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This memorable concert in a cavernous Minneapolis hotel ballroom - a "weird gig" as Mark Olson comments at one point - took place at a time when The Jayhawks were at a pivotal crossroads in their career. After five years of fitful existence, with enough highs and lows to last a lifetime, the band's fortunes were about to change with a fluke phone call by future producer/mentor George Drakloulias to the offices of Twin/Tone, the legendary Minneapolis record label who had released the Jayhawks artistic breakthrough Blue Earth the year before. Drakoulias heard Blue Earth playing in the background and, as they say in the movies, the rest was history.
The Jayhawks most significant studio triumphs were still ahead of them at the time of this show, but as a live proposition, this period found the band firing on all cylinders. Numerous local and regional shows in recent years had produced a live powerhouse - a well-oiled machine that was creating an increasingly unique brand of crowd-pleasing country-rock that evoked everything from the Burrito Brothers and Clarence White-era Byrds to Neil Young and The Band. With a staggeringly large array of original material and smartly chosen covers to choose from, a Jayhawks concert during this time was a guaranteed good time on every level. The potential they radiated was palpable; you could feel that something good was just around the corner.
This show has long been a favorite amongst Jayhawks fans and collectors - and for good reason. The performance is briskly-paced, robust and inspired - despite protestations from the band during the show. Critically for researchers and fans alike, the entire concert was professionally recorded by Twin/Tone; this is one of the earliest - and most important - high quality Jayhawks live recordings in general circulation. And the song selection provides ample thrills for both casual fans and hard-core fanatics. Several songs from the classic Hollywood Town Hall album (still 2 years away) anchor a setlist chock full of rarities and surprises as well as a veritable feast from the still buzzing Blue Earth album (songs from that beloved collection never sounded better live than they did during this time). “Pray For Me” – not released until 1995 – was also introduced to Jayhawks fans during 1990 and sounds positively epic at the Hyatt. How it missed the cut for HTH has to rank as one of the greater mysteries in Jayhawks history.
The unreleased originals from this show - many of them freshly written - are uniformly interesting, evidence of a repertoire that was impressive both for its size and diversity. "Nine Stitches," a jammy groover, was something of a stylistic departure for the band and was performed only a handful of times (the version included on the bonus EP bundled with the Best Buy edition of the Music From the North Country anthology is from this show). Astute fans know that early live staple "Stone Cold Mess" mutated two decades later into the exquisite "A Break in the Clouds" on Smile (a demo of "Stone Cold Mess" can be found on the North Country collection). Future b-side "Keith and Quentin" makes an early appearance here as does "Warm River," which was finally released as a bonus track on the 2011 Hollywood Town Hall reissue (which also included a studio version of another leftover regularly performed in 1990, "Mother Trust You to Walk to the Store"). The moody "Cold Dark Night" was just one of many songs from this era that were performed live, demo-ed and rehearsed - sometimes frequently - but still managed to fall through the cracks. Several songs that would eventually be recorded for the legendary "Mystery Demo" sessions in 1992 (check out disc 2 of the 2011 Tomorrow the Green Grass Legacy Edition reissue) get a workout here with the full band including the future Golden Smog chestnut, "Won't Be Coming Home," and "Precious Time," a perennial contender for "Best Unreleased Jayhawks Song" until that situation was finally rectified with its inclusion on the TTGG reissue (it was also given to Maria McKee, who released a fine Drakoulias-produced version in 1993 backed by The Jayhawks).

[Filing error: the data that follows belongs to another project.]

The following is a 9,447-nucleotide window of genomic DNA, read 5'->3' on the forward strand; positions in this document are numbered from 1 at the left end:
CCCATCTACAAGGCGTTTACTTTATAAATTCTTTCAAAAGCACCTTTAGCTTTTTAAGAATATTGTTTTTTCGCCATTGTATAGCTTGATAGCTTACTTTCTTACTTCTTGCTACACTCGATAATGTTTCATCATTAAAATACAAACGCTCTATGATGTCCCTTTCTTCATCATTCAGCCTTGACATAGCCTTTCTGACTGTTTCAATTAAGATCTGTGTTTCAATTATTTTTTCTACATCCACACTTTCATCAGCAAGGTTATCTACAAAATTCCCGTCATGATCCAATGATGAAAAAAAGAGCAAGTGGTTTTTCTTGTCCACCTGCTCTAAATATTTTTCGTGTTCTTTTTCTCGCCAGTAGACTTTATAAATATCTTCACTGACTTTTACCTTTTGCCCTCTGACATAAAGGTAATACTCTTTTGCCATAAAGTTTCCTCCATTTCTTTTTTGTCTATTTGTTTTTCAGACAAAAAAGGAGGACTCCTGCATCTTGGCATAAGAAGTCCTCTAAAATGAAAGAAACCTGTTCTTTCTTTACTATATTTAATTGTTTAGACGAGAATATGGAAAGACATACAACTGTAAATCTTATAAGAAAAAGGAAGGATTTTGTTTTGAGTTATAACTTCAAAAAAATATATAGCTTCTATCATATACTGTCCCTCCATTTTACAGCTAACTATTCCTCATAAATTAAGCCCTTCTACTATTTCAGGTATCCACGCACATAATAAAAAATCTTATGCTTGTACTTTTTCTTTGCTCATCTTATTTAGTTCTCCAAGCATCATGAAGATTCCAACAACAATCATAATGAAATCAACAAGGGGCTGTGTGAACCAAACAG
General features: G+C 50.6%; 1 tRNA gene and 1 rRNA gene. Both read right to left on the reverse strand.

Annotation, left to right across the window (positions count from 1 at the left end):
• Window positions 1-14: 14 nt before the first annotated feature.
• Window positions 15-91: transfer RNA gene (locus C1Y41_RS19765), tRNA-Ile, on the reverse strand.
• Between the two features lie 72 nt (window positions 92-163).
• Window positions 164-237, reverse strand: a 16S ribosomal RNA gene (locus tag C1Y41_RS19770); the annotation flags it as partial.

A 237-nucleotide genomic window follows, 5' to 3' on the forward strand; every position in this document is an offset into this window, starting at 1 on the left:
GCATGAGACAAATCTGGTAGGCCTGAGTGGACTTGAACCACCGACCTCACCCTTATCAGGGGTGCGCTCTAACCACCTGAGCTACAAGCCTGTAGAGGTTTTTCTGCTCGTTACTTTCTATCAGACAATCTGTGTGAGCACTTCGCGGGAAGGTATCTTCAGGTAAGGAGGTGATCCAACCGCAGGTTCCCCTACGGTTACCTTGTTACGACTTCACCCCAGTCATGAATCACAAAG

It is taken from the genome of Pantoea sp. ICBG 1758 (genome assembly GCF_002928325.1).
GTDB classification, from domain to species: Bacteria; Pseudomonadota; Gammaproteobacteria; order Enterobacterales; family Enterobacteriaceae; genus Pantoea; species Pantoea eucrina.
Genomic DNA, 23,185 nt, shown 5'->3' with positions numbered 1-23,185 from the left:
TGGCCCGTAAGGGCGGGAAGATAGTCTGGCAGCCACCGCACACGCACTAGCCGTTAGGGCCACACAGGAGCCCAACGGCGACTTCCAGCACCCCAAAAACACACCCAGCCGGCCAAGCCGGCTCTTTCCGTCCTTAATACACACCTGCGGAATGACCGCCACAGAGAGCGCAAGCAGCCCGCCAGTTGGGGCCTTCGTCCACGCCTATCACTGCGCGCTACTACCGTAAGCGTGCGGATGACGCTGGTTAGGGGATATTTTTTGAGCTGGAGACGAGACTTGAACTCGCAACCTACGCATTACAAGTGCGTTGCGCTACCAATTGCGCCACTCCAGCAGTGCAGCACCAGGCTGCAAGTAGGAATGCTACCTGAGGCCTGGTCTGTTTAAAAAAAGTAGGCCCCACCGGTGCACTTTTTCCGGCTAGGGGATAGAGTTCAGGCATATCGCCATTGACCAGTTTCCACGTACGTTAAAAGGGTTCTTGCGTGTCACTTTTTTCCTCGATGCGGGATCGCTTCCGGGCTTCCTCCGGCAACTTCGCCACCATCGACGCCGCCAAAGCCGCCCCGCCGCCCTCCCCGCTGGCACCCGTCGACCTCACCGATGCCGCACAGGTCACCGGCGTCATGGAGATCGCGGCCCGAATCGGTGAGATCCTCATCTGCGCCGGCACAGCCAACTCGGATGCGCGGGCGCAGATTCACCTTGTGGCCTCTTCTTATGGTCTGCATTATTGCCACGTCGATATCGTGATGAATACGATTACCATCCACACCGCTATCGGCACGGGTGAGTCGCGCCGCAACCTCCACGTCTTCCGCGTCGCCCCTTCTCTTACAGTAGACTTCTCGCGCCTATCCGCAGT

With an envious war chest of originals to choose from, the number of covers in a typical Jayhawks setlist from this time was steadily decreasing; only 3 were offered at the Hyatt. The Gabbard/Price country classic "I'll Be There" (performed by Ray Price and countless others) was a live staple during the early Jayhawks years; it's near the end of its run by the time of this show. The other two covers - The Byrds' ridiculously good "Drug Store Truck Drivin' Man" and Sister Rosetta Tharpe's gospel classic "Up Above My Head" - are sublimely performed here; they continued to pop up in Jayhawks setlists in the years and decades to come. "Up Above My Head" eventually showed up as a b-side in 1992 and has even been performed by the current incarnation of the band in 2011. "There is a heaven somewhere" indeed!
This show is required listening for anyone with more than a smidgen of interest in the history of The Jayhawks. Within months of this show and the signing of a major label contract, the band member's lives would change forever. Shows like this offer great insight as to why people got so excited about The Jayhawks back in the day and we're pleased to share that excitement with a broader audience as it continues anew.
(PD Larson - Jayhawks archivist)
Original live remote recording by Jay Perlman and Mr. X
Remixed by Bob Johnson and Charlie Pine
Twin/Tone cassette copy digitally transferred by PD Larson - January 2009
Remastered by PD Larson - June 2011